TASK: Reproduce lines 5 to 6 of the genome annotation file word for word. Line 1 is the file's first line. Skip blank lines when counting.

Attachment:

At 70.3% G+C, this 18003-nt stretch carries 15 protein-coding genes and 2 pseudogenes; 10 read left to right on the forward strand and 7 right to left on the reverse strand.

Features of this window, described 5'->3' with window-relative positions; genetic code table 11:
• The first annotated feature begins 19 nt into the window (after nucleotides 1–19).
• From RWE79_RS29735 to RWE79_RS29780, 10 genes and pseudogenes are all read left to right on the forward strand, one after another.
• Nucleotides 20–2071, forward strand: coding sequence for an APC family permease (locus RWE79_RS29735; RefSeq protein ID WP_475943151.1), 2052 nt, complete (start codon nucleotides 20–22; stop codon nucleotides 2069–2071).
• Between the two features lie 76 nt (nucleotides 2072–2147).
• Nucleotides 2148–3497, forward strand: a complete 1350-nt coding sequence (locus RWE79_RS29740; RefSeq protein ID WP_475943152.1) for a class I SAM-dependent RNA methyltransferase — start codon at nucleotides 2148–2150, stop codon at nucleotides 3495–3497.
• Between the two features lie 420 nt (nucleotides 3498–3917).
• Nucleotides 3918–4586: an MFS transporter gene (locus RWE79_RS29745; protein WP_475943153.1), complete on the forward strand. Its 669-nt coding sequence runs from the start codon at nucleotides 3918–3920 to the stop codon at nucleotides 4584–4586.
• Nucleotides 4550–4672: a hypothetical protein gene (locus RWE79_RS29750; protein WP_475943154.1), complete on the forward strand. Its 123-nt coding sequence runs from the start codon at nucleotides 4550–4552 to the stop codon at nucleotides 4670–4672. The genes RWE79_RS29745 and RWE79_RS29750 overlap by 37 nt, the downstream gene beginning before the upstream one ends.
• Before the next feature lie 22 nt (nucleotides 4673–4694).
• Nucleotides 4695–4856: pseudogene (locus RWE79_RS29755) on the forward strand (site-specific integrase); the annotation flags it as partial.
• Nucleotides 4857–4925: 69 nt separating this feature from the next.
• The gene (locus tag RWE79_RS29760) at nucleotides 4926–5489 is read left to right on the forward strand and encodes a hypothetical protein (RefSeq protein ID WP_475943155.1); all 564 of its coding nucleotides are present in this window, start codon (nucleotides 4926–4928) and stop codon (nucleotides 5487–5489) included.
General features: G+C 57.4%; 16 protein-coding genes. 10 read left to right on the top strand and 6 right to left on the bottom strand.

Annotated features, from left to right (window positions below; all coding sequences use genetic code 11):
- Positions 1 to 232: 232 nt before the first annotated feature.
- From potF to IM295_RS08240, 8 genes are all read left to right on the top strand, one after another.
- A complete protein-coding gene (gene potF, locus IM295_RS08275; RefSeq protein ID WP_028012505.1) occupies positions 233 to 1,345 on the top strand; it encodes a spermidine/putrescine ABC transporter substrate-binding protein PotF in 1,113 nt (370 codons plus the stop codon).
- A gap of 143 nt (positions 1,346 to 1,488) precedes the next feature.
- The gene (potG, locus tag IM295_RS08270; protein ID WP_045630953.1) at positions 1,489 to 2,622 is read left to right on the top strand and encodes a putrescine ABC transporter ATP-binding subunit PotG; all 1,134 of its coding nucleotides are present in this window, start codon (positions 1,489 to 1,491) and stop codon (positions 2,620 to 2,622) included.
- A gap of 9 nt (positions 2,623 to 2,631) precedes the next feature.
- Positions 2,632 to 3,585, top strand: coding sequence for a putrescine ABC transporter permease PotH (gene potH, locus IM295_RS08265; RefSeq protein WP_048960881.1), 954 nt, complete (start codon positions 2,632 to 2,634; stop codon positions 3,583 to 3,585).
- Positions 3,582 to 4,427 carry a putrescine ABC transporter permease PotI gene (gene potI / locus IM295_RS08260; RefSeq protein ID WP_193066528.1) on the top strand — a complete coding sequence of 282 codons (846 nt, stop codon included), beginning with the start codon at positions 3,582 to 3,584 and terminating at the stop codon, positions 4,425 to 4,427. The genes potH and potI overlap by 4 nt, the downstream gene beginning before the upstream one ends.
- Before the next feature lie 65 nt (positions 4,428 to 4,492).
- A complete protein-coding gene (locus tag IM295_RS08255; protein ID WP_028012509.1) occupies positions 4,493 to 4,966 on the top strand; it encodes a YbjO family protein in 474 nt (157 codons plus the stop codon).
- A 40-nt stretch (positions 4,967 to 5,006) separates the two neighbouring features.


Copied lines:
• Nucleotides 20–2071, forward strand: coding sequence for an APC family permease (locus RWE79_RS29735; RefSeq protein ID WP_475943151.1), 2052 nt, complete (start codon nucleotides 20–22; stop codon nucleotides 2069–2071).
• Between the two features lie 76 nt (nucleotides 2072–2147).